SOUL FOOD (582 Lansdowne, at Paxton, no phone). St. Lucia-style takes on Caribbean country cooking done with a subtlety not generally found in the genre. Relaxed family vibe, low-volume tunes and incredibly inexpensive island grub make this laid-back spot jump. Complete meals for $13 per person, including all taxes, tip and a domestic beer for $2.50! Open Monday to Saturday noon to 9 pm. Closed Sunday. Licensed. Cash only. Access: one step at door, another to washroom. Rating: NNNN Rating: NNNN
caribbean cooking doesn't just jerk. sure, most of it's hotter than hell, but there's subtlety and shading as well.Open only five months, Soul Food is an easily missed neighbourhood joint. Up until now, its customers have been mostly locals who chow down on fried chicken with french fries ($2.99) -- don't forget the ketchup -- while knocking back Exports ($2.50). That's their tough luck. Instead, they could be scarfing some of the tastiest island grub in town.
Soul Food's certainly not chi-chi. The room's painted in warm saffron tones, sliding glass doors open to an unused concrete patio and a ceiling fan whirs overhead. Tables are black-padded vinyl flanked by café chairs. Leftover Christmas decorations and toys are scattered about. Instead of the requisite Marley soundtrack, the stereo's tuned to laid-back hiphop jams.
The food's just as easygoing. Sided with rice 'n' peas rich with coconut cream and butter, as well as caramelized plantain and creamy cabbage slaw, mains feature restrained spicing. No industrial-strength heat here. Instead, the jerk chicken ($8 large/$5.99 small) strikes a balance not found elsewhere -- moist dry-rubbed chicken contrasts with nutty rice and sweet veggies. Curried goat ($9/$6.99) is equally refined. Think of the beef ribs ($10/$7.99) as very, very short, short ribs, slow-cooked and tender. Pair them with a $3 Heinekin and everyone wins.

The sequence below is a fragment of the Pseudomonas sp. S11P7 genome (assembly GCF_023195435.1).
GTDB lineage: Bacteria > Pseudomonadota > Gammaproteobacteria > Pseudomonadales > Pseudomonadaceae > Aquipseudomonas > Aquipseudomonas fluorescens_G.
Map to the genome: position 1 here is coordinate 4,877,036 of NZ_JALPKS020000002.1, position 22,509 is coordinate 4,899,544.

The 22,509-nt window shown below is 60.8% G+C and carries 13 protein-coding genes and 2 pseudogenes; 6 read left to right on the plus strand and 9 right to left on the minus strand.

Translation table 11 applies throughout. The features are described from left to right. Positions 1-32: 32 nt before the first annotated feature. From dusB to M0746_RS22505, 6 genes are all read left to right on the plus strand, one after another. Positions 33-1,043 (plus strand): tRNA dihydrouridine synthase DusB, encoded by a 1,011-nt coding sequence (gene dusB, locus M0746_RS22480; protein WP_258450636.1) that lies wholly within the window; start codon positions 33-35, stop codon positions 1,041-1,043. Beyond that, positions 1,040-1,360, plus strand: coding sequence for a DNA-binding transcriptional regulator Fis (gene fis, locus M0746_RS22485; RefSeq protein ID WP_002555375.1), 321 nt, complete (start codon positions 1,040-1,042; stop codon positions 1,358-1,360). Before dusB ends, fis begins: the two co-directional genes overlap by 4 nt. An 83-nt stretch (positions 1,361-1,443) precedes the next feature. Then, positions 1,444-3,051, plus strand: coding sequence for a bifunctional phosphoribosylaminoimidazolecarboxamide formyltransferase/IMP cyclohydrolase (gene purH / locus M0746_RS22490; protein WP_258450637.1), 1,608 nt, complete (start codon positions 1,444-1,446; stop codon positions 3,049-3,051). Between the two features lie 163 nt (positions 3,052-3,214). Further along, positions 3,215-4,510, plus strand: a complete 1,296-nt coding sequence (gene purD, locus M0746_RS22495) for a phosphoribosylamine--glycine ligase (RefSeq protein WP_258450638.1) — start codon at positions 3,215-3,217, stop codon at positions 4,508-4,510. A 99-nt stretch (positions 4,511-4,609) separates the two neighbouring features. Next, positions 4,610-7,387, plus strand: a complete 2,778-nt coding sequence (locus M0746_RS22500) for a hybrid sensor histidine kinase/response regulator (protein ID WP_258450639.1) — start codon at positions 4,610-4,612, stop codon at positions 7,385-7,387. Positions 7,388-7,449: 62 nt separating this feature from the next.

What does owner and chef Son -- otherwise known as Dannie, the St. Lucian under the Kangol -- think of the competition?
"They just don't do it right."
Up on the Corso Italia, Port Henderson Jerk Centre (10281/2 St. Clair West, at Glenholme, 416-656-5704) has been in action for a year. A long, narrow storefront painted blinding white and decked out with a few flags, hanging plastic plants and travel posters, this Jamaican take-away does things differently.
Affable Mavis Roberts's rice 'n' peas may be regulation, but her jerk chicken ($7) comes with a sweet barbecue sauce that cuts the thyme- and allspice-intense bird. The curried goat ($8) swims in buttery curried gravy, and though there are lots of bones, there's little fat or gristle. The oxtail -- a dozen bite-sized pieces in a mild tomato sauce -- is just as delish, while steamed porgy (all $8) sees the whole fish in a lemony broth freckled with fresh thyme and onion.